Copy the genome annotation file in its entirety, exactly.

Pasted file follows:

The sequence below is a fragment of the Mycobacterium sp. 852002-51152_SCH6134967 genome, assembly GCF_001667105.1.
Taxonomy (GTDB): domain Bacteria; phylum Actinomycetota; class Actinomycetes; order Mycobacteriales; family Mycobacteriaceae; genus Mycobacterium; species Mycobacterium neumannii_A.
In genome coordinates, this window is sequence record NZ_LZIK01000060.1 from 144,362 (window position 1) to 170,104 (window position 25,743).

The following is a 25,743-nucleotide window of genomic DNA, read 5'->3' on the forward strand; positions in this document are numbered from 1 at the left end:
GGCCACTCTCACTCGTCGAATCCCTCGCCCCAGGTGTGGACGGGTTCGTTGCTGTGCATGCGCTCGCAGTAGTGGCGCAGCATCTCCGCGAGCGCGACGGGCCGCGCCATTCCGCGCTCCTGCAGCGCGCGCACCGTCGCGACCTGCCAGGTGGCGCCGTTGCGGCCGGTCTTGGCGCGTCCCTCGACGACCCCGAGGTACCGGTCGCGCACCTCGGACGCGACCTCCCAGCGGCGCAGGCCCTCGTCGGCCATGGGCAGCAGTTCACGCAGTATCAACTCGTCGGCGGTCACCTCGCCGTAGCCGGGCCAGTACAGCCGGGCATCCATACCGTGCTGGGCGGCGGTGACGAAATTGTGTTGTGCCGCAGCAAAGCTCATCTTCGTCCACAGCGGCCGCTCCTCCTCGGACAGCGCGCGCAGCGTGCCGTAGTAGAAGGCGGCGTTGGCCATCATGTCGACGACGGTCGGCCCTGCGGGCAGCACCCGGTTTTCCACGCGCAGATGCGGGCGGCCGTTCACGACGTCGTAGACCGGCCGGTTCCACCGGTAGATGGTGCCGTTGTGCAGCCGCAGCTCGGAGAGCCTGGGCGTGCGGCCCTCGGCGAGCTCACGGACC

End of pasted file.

The sequence below is a fragment of the Mycobacterium sp. 852002-51152_SCH6134967 genome, assembly GCF_001667105.1.
Taxonomy (GTDB): domain Bacteria; phylum Actinomycetota; class Actinomycetes; order Mycobacteriales; family Mycobacteriaceae; genus Mycobacterium; species Mycobacterium neumannii_A.
In genome coordinates, this window is sequence record NZ_LZIK01000060.1 from 144,362 (window position 1) to 170,104 (window position 25,743).

The following is a 25,743-nucleotide window of genomic DNA, read 5'->3' on the forward strand; positions in this document are numbered from 1 at the left end:
GGCCACTCTCACTCGTCGAATCCCTCGCCCCAGGTGTGGACGGGTTCGTTGCTGTGCATGCGCTCGCAGTAGTGGCGCAGCATCTCCGCGAGCGCGACGGGCCGCGCCATTCCGCGCTCCTGCAGCGCGCGCACCGTCGCGACCTGCCAGGTGGCGCCGTTGCGGCCGGTCTTGGCGCGTCCCTCGACGACCCCGAGGTACCGGTCGCGCACCTCGGACGCGACCTCCCAGCGGCGCAGGCCCTCGTCGGCCATGGGCAGCAGTTCACGCAGTATCAACTCGTCGGCGGTCACCTCGCCGTAGCCGGGCCAGTACAGCCGGGCATCCATACCGTGCTGGGCGGCGGTGACGAAATTGTGTTGTGCCGCAGCAAAGCTCATCTTCGTCCACAGCGGCCGCTCCTCCTCGGACAGCGCGCGCAGCGTGCCGTAGTAGAAGGCGGCGTTGGCCATCATGTCGACGACGGTCGGCCCTGCGGGCAGCACCCGGTTTTCCACGCGCAGATGCGGGCGGCCGTTCACGACGTCGTAGACCGGCCGGTTCCACCGGTAGATGGTGCCGTTGTGCAGCCGCAGCTCGGAGAGCCTGGGCGTGCGGCCCTCGGCGAGCTCACGGACC